Inspector General investigating Hard Rock collapse and Mayor Cantrell respond to City Council requests

Inspector General investigating Hard Rock collapse and Mayor Cantrell respond to City Council requests
New tarp was placed today to conceal the remains of the Hard Rock victim that flooded social media this week. (Source: WVUE Fox 8)

NEW ORLEANS (WVUE) - The New Orleans Office of Inspector General said in a letter on Tuesday (Jan. 28) that it is involved in an investigation related to the city’s department of safety and permits regarding the Hard Rock collapse.

“This investigation involving multiple law enforcement and regulatory agencies, both federal and state, has already resulted in one federal indictment,” the letter from the IG’s office to the city council said. “The specific circumstances regarding the October 12, 2019, collapse of the Hard Rock Hotel is inherently included in the investigation.”

The IG’s office asked the council to consider the impact their investigation would have on a long term investigation with federal and state partners. It said a separate investigation would interfere with routine law enforcement procedures.

“We respectfully request the City Council defer any review of the specific circumstances surrounding the Hard Rock collapse in favor of the investigations presently underway,” IG Derry Harper said.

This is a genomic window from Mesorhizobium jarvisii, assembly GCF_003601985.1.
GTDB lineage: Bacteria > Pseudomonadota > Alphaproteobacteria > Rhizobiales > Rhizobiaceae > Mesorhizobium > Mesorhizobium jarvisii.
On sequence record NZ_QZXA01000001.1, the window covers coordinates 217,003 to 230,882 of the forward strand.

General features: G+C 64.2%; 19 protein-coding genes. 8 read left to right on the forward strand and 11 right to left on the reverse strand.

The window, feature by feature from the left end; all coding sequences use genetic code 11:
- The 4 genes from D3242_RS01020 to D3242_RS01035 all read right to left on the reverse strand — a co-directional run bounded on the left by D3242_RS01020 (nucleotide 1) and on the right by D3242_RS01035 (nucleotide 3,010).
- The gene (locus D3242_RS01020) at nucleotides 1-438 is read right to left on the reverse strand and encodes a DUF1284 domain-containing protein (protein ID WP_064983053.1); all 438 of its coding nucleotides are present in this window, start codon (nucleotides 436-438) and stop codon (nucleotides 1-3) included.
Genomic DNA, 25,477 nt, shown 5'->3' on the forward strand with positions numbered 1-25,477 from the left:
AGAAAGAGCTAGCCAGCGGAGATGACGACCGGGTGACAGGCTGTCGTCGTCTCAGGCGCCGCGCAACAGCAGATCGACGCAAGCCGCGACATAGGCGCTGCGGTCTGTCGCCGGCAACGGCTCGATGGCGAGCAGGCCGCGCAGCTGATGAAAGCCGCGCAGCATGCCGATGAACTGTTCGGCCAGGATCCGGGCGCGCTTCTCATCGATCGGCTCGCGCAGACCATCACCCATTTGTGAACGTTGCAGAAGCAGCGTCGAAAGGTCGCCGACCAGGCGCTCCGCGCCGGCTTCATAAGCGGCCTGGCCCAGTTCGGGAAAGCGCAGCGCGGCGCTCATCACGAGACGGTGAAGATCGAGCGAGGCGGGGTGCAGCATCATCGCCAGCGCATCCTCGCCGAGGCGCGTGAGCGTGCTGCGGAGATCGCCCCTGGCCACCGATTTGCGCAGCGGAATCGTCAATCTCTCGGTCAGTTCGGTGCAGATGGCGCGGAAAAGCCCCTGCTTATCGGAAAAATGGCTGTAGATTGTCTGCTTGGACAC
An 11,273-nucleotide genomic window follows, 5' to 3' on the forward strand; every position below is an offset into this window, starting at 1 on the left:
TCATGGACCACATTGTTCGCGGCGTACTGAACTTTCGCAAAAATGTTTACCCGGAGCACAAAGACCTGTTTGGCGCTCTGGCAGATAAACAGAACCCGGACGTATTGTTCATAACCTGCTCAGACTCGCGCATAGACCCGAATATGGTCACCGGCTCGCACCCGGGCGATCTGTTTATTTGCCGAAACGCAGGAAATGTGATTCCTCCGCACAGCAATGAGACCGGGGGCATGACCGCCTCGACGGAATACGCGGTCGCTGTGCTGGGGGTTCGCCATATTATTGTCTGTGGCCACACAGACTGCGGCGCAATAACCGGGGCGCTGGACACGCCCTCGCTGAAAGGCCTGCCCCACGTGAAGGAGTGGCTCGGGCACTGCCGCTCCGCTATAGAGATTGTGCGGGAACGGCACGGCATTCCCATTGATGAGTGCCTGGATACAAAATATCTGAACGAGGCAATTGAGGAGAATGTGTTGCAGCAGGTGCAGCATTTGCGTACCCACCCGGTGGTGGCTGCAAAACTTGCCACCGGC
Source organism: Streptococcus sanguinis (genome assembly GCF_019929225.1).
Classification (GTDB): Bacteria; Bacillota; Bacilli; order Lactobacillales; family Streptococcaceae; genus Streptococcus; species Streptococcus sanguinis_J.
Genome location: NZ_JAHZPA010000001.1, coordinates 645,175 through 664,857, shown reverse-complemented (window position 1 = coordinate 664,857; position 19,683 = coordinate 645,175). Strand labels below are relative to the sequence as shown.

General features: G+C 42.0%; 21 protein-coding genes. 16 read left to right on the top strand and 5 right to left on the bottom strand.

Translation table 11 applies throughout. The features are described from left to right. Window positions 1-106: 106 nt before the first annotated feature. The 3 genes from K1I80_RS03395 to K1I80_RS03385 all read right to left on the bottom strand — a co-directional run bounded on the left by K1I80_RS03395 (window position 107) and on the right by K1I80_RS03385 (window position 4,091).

Mayor Latoya Cantrell also responded in a letter to City Council President Helena Moreno and Vice President Jason Williams stating her staff will not be present at the requested hearing.

“Your decision to move forward with a Special Council Hearing, in an effort to provide a forum for the public to air its frustration with the Hard Rock Hotel Collapse, is ill-advised at this time and puts the timely demolition and the ongoing investigation of the site at-risk," Cantrell said. “Given these concerns, my staff will not be present at the hearing.”

She stated that the full demolition process could begin the following week after legal agreements are solidified within the next week. However, an examination of these contracts could cause some needed parties to drop out of the project.

“A public examination of sensitive private contracts between the owner, its insurance company, the demolition company, its insurers and the like, prior to the finalization of these agreements, may cause some of the necessary parties to not participate in this complex recovery and demolition project,” Cantrell said.

According to the letter, one of the insurers may have already withdrawn due to negative publicity following comments from a council member last week.

“To politicize the collapse at this time risks undermining the most recent progress and could further delay demolition of the site and inhibit the ability to conduct an appropriate investigation,” Cantrell said.

The collapse on Canal St. killed three people.

The city recently decided to implode the remains of the building and said it supports demolishing three nearby structures.

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